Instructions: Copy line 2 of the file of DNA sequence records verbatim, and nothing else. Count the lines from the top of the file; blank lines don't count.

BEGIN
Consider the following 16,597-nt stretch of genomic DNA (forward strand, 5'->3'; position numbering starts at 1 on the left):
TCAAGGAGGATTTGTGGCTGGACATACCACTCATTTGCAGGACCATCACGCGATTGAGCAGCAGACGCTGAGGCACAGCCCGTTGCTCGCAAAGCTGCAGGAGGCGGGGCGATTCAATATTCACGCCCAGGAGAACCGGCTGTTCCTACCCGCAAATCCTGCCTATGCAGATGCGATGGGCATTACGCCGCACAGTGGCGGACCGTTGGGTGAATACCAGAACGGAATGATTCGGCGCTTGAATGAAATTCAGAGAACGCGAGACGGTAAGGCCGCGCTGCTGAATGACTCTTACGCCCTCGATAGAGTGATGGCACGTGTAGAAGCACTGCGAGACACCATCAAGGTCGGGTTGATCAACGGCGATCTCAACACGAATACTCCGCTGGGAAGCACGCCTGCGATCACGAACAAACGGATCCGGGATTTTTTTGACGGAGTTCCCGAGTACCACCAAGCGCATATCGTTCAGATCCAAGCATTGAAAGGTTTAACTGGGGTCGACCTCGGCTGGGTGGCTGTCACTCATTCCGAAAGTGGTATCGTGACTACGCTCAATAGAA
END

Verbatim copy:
TCAAGGAGGATTTGTGGCTGGACATACCACTCATTTGCAGGACCATCACGCGATTGAGCAGCAGACGCTGAGGCACAGCCCGTTGCTCGCAAAGCTGCAGGAGGCGGGGCGATTCAATATTCACGCCCAGGAGAACCGGCTGTTCCTACCCGCAAATCCTGCCTATGCAGATGCGATGGGCATTACGCCGCACAGTGGCGGACCGTTGGGTGAATACCAGAACGGAATGATTCGGCGCTTGAATGAAATTCAGAGAACGCGAGACGGTAAGGCCGCGCTGCTGAATGACTCTTACGCCCTCGATAGAGTGATGGCACGTGTAGAAGCACTGCGAGACACCATCAAGGTCGGGTTGATCAACGGCGATCTCAACACGAATACTCCGCTGGGAAGCACGCCTGCGATCACGAACAAACGGATCCGGGATTTTTTTGACGGAGTTCCCGAGTACCACCAAGCGCATATCGTTCAGATCCAAGCATTGAAAGGTTTAACTGGGGTCGACCTCGGCTGGGTGGCTGTCACTCATTCCGAAAGTGGTATCGTGACTACGCTCAATAGAA